In conjunction with the summer 2015 photoshoot, Stonewash Magazine spoke with each of the graduating Lasell College designers. They shared a few thoughts on inspiration, process, style, and what important lessons they will carry with them as they venture out into the world of fashion. -Editor, David Sano


“My inspiration was abandoned buildings and decaying architecture, so I drew inspiration from superficial decay, like chipped paint and crumbling walls. I tried to mimic and incorporate the textures I found in abandoned buildings into my clothes.”

So says designer Lindsay Griffin, describing Oblivion, her fittingly-named Lasell College senior collection. With its striking, purposeful negation of the bright, shiny and new aesthetics usually associated with high fashion, Griffin’s collection makes for a head-turning statement.

One of Griffin’s primary inspirations was a book about abandoned buildings in Massachusetts, including a number of former insane asylums. She says the book contained many “creepy, but beautiful pictures.”

Griffin finds inspiration everywhere. “Just everyday things, and what I see around me,” she says. “[I make] rough sketches in my notebook and I’ll just take down notes of what I see and different things that I could incorporate into the collection so I just don’t forget.”

For Griffin, turning the ordinary into the extraordinary begins with raw materials. “I’m really big into textiles and finding the textiles first,” she says. “Especially around here, there aren’t a lot of fabric stores, so you kind of have to work with what you have. I’ll try to find a textile that I can incorporate and even manipulate… For one of the [Oblivion garments] I dyed the fabric and shredded it and then made my own textile out of it. So that’s a huge thing for me, the textiles.”

Griffin believes uniqueness is paramount to the success of a young designer. She believes one should have “Their own sense of style, and something that makes them unique. You can’t just go out and make something that you can just buy in the store. You have to be different.”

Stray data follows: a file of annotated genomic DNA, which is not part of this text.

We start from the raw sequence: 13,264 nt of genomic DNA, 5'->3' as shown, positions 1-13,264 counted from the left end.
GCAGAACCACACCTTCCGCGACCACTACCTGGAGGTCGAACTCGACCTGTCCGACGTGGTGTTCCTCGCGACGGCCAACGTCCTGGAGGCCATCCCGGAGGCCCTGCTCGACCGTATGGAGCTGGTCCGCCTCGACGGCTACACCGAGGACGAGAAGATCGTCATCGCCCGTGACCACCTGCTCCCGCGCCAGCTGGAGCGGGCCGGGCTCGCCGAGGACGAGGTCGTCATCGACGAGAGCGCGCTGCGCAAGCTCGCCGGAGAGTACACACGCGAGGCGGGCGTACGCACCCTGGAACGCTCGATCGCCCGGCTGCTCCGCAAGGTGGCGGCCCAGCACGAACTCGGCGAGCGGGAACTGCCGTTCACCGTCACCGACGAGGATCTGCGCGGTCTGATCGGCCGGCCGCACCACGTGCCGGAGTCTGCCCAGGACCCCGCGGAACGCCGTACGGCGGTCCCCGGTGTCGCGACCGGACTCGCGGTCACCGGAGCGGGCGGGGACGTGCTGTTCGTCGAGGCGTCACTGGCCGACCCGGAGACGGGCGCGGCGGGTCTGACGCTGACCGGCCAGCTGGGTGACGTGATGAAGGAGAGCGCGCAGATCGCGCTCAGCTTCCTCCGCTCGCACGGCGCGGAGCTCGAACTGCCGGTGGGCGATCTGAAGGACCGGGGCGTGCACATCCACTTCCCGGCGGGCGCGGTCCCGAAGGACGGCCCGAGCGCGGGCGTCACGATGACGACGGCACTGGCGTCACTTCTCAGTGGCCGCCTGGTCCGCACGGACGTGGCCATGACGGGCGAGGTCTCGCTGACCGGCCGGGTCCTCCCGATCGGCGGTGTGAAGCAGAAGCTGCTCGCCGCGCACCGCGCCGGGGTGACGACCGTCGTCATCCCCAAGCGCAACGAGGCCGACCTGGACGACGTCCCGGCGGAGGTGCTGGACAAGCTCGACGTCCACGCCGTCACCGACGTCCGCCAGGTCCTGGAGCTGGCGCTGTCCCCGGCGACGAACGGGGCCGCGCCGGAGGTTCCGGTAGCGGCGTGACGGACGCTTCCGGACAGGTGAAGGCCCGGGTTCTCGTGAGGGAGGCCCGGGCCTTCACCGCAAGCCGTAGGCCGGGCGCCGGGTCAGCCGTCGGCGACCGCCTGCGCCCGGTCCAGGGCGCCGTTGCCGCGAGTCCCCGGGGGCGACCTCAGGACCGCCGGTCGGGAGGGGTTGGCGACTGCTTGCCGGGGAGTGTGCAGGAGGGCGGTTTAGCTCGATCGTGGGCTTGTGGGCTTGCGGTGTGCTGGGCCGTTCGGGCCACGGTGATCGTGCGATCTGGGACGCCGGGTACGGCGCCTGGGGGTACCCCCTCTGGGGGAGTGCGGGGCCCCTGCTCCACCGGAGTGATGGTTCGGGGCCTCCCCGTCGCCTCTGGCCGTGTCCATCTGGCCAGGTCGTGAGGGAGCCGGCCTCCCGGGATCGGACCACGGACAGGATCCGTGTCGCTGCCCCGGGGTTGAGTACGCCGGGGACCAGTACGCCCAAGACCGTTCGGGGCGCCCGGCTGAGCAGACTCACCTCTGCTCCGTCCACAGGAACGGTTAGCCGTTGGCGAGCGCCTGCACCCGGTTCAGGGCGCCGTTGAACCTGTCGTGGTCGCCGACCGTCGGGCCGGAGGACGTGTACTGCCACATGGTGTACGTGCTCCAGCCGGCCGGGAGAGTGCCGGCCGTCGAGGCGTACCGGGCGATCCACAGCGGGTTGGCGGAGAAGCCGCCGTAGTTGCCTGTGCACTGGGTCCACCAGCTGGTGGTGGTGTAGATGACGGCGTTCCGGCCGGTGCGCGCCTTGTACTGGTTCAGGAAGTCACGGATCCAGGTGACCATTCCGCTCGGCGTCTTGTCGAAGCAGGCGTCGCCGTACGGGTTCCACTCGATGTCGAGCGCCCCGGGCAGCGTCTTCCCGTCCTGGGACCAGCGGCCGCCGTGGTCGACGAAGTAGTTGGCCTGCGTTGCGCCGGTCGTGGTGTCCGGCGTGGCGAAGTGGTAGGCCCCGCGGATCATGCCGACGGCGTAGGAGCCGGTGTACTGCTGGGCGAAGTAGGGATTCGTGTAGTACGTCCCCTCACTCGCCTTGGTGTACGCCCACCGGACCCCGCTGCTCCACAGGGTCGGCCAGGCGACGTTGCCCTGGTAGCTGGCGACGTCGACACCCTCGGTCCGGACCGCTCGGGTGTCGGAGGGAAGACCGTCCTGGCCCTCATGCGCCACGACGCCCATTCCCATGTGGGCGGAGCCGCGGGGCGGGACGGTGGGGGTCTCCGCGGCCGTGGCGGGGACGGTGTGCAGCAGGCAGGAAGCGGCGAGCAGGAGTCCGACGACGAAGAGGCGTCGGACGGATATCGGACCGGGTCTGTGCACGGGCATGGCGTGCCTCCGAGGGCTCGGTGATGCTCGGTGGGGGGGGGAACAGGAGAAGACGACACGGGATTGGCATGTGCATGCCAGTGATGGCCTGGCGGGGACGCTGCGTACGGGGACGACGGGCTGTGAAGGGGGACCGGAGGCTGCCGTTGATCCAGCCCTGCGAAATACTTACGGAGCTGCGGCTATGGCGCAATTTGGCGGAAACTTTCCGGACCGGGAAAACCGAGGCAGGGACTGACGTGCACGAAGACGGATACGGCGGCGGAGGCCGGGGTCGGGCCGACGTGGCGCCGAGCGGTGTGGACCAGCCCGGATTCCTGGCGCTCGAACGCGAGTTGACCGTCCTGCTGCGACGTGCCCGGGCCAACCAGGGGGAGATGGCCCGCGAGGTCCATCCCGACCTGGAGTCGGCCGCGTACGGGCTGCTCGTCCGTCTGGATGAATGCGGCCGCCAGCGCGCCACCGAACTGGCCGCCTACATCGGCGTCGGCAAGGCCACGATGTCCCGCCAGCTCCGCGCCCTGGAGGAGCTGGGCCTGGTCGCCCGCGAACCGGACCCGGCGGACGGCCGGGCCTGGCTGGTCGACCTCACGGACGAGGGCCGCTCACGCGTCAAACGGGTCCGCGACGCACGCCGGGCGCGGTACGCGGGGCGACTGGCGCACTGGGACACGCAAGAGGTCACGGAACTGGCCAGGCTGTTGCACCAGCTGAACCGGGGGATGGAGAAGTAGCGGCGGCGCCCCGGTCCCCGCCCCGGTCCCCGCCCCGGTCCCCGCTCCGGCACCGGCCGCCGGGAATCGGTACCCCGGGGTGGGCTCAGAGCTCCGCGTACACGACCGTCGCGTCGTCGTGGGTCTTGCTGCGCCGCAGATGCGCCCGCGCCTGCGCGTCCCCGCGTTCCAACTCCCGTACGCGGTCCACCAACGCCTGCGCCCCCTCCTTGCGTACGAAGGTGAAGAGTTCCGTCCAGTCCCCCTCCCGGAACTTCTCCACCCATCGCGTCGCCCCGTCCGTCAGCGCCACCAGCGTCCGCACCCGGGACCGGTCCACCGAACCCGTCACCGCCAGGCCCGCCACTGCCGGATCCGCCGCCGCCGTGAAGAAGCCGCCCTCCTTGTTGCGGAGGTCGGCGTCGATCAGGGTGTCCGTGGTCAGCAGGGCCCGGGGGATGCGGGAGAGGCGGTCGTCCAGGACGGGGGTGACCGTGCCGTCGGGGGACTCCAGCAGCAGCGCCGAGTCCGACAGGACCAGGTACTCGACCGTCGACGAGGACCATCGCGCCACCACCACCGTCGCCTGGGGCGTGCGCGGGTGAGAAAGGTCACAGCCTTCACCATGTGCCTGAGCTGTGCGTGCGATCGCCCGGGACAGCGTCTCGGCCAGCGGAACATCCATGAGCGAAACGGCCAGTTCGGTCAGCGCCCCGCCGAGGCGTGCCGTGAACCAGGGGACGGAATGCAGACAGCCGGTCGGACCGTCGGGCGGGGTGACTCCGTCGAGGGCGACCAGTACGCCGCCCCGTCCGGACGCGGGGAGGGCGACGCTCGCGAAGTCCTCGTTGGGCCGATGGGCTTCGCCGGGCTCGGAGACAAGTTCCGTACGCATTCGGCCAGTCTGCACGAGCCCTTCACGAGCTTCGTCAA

Striving for uniqueness can be difficult however, given everything that is already out there. Griffin’s ambitious designs for Oblivion pushed into uncharted territory, and also pushed her skills to the limit. Many of Oblivion’s avant-garde and non-traditional looks led to difficulties in fabrication – which she took as learning opportunities. “At first I didn’t think I was going to have that hard of a time, but as I got into it I realized that some of the things were difficult and some of the things I was trying to do weren’t working out,” she recalls. “Like the coat with the lapels that were painted – well I originally wanted to bleach the fabric and I tried so many times and it didn’t work, so it was kind of about trial and error.”




“I think it all worked out in the end,” she concludes, “because I did a lot of testing of different ways to distress the fabric.”

There were also outside voices, some helpful. “We did a lot of critiquing through the process of making these collections with our class and our professor,” Griffin remembers, “So if you hear the same thing a lot, then obviously you might want to step back a little bit and review what you’re doing. If it’s like one person says one thing and another person says another – everybody always has their own opinions, so at that point you just have to do what you want to do.”

And that is Griffin’s plan, even if it means standing and striving apart from the mainstream. “I just want to do what I want to do,” she says. “I think there’s always a market for something even if it’s small.”

After all, style is subjective, and Griffin knows that even those with untraditional tastes need vehicles for self-expression. “Style is definitely how you portray yourself to the world,” she says. “[Style is] about being confident in what you’re wearing too. One person might think an outfit looks horrible, but if the person that’s wearing it is confident… that’s their style.”

Moving forward, Griffin would like to fully explore the ideas she set in motion with Oblivion. “I haven’t done any other collections before, and I think I found my true style working on my senior line,” she says. “So I definitely want to play with texture and pattern and color more.”

Griffin hopes to inspire the confidence latent within the wearers of her clothing. However, she knows that her unorthodox designs require a certain preexisting sense of panache. “I definitely want them to feel like they’re wearing something unique and original, and not something that they could go out to any other store and buy,” she says. “And I want them to feel – it’s definitely for a confident woman who doesn’t mind being the center of attention, because some of my clothes are so bold that it’s going to draw attention to them.”

-Editor, David Sano







Fashion Designer Lindsay Griffin






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